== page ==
California Leads States Demanding EPA Tackle Global Warming
SACRAMENTO, California, December 4, 2008 (ENS) – California Attorney General Edmund G. Brown Jr. once again is urging the U.S. Environmental Protection Agency to use its authority under the Clean Air Act to combat climate change.
With U.S. greenhouse gas emissions rising year after year, according to a report issued this week by the U.S. Energy Department, and with the UN’s annual climate conference now taking place in Poland, Brown and other attorneys general say this is the time for the EPA to protect the climate.
“After eight years of foot-dragging, it is time for the EPA to reverse its shameful inaction on global warming and use its authority under the Clean Air Act to combat dangerous climate change,” Brown said.
Brown joined with 13 other attorneys general; the California Air Resources Board and four other state environmental agencies; the cities of Minneapolis, Seattle and Salt Lake City; and the New York City Corporation Counsel in writing a letter to the federal agency that lays out key principles EPA should adhere to in regulating greenhouse gases.
Separately, Brown submitted a comment letter to EPA responding to the 500-page advance notice of rulemaking for regulating greenhouse gases under the Clean Air Act issued by EPA over the summer.
Both letters called on EPA to make a determination as to whether greenhouse gases endanger public health and welfare – as required by the 2007 Supreme Court decision in Massachusetts v. EPA.
Gridlock on a Los Angeles freeway (Photo
The letters requested that the EPA reverse the denial of California’s preemption waiver for California’s landmark greenhouse gas automobile regulations, allowing California and the 13 other states that have adopted these standards to begin immediately enforcing the regulations.
The states of Arizona, Connecticut, Delaware, Illinois, Iowa, Maryland, Massachusetts, New Jersey, New Mexico, New York, Oregon, Vermont and Washington joined California in writing to the federal agency.
They requested the EPA to adopt controls for large polluting sources such as coal-fired power plants, cement plants and refineries.
And they asked the EPA to adopt controls for cars, trucks, aircraft, ocean-going vessels, and non-road engines that are responsible for more than one-third of greenhouse gas emissions in the United States.
“Technology to reduce emissions from these sources is available and cost-effective,” Brown said.
In the joint letter to EPA, Brown and his co-authors wrote, “The Clean Air Act is one of our most successful regulatory programs. It has a proven track record of effectively dealing with complex air pollution problems that implicate a multitude of sources and a wide range of economic activities, and it has done so without harming the economy.”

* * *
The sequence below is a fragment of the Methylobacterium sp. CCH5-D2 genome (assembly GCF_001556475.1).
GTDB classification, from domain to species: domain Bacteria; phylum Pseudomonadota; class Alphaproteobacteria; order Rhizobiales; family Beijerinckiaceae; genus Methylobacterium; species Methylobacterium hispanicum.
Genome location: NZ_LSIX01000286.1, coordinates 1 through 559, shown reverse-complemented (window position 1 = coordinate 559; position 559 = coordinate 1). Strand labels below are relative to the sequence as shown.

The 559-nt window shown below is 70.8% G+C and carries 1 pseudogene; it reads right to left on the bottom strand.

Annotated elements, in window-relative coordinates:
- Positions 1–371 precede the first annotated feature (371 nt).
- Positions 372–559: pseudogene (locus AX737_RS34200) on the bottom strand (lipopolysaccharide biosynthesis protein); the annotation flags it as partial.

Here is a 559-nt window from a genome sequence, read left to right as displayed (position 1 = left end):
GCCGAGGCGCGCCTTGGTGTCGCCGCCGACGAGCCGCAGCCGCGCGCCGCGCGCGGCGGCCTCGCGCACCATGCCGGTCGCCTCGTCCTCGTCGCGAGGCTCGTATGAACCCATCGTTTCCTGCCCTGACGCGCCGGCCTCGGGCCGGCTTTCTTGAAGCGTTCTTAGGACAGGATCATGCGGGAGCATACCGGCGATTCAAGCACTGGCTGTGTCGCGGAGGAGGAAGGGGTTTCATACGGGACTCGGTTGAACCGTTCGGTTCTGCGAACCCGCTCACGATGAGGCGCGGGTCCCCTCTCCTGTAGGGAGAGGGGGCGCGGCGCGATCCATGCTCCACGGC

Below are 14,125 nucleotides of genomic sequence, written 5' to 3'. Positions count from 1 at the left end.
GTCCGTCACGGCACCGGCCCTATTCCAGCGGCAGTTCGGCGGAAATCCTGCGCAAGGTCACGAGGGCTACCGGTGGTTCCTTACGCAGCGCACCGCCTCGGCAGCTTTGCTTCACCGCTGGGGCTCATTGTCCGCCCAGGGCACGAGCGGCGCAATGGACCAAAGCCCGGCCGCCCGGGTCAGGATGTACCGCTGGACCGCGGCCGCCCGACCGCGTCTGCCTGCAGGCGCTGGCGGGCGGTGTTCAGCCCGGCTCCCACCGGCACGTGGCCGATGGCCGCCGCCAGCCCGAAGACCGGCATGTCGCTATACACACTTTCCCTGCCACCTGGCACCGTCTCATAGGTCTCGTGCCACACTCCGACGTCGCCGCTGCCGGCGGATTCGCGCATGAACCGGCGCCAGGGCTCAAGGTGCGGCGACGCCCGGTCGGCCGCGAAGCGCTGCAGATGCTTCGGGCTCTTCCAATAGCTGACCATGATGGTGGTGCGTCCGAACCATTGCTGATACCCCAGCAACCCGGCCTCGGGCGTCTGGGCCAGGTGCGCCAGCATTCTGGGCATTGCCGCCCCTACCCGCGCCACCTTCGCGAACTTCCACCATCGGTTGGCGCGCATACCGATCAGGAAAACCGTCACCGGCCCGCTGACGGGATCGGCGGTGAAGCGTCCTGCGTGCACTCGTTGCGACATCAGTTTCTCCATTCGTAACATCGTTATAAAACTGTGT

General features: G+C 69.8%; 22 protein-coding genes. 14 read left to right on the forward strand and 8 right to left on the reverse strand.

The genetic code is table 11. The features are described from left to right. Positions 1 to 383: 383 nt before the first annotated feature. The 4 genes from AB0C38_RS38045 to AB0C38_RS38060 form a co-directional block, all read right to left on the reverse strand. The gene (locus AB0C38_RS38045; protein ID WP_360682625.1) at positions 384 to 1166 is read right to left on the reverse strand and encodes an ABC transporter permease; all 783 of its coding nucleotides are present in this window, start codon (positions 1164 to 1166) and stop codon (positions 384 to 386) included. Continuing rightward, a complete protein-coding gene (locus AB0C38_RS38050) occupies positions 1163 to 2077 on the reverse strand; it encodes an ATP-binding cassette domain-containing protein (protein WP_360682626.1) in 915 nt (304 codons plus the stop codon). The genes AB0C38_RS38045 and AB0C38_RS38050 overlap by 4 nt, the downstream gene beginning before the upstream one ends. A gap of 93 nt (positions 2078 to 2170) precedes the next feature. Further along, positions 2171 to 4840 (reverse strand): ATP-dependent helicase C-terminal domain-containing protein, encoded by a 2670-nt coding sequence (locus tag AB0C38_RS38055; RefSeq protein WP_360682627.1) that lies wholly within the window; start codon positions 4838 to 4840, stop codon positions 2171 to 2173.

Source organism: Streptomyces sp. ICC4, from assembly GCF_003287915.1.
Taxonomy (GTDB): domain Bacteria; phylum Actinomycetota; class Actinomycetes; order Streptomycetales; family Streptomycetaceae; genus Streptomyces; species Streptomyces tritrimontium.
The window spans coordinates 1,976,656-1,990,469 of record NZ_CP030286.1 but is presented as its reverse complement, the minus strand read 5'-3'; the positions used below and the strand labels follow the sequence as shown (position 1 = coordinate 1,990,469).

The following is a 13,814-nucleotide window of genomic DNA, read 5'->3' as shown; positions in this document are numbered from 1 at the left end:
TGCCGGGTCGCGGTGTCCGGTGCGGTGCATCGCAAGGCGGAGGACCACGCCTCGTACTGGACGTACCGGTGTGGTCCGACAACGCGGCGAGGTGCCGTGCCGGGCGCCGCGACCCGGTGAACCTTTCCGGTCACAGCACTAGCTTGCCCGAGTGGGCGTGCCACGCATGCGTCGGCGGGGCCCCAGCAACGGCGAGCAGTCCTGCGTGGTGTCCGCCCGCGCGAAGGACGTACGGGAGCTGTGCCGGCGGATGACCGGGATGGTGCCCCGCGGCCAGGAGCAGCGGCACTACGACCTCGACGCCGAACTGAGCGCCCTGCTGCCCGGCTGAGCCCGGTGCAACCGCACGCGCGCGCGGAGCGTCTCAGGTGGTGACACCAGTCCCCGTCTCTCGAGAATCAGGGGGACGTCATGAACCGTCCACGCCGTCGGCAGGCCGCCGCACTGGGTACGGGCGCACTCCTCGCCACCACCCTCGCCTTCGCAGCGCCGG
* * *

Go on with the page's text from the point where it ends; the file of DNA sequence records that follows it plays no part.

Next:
The attorneys general said in their letter that they “strongly disagree” with claims by departing EPA Administrator Stephen Johnson that the Clean Air Act is ill-suited to the task of regulating greenhouse gases.
As the analysis by EPA’s professional staff in the advance notice of rulemaking points out, “the Clean Air Act provides EPA with flexibility to regulate through a variety of approaches, including performance standards, operational controls, market-based incentives and other measures, and also to tailor its traditional strategies to suit the particular challenges posed by GHG emissions,” the attorneys general wrote.
But while the state attorneys general are critical of the EPA’s approach to climate change, the agency said in a November 18 statement that it and the U.S. Energy Department “are helping states lead the way in an effort to promote low cost energy efficiency.”
The remark came as the EPA introduced an updated version of the “National Action Plan Vision for 2025: A Framework for Change,” produced by more than 60 energy, environmental and state policy leaders.
The updated action plan outlines strategies to help lower the growth in energy demand across the country by more than 50 percent, and shows ways to save more than $500 billion in net savings over the next 20 years.
“These actions may help to reduce annual greenhouse gas emissions equivalent to those from 90 million vehicles,” the agency said.
“The significant action taken by states, utilities and energy customers advances low cost energy solutions,” said Robert Meyers, principal deputy assistant administrator for EPA’s Office of Air and Radiation. “The plan is a big step toward a more energy-efficient future, helping to reduce greenhouse gas emissions while growing the American economy.”
The action plan contains data showing that states, utilities and other organizations are spending about $2 billion per year on energy efficiency programs. It shows that they have saved the energy equivalent of more than 30 power plants generating 500 megawatts of electricity and that they helped reduce annual greenhouse gas emissions equivalent to those emitted by nine million vehicles.
Initiated in 2005, the National Action Plan for Energy Efficiency is directed by a group of 30 electric and gas utilities, 20 state agencies and 12 other organizations. It is designed to help electric and natural gas ratepayers increase energy efficiency while saving money. Some of the same states are involved in this plan as signed the attorneys general’s letter – California, Connecticut, Massachusett, and New York.
More than 120 organizations have endorsed the original recommendations of the national action plan and have committed to making it a reality.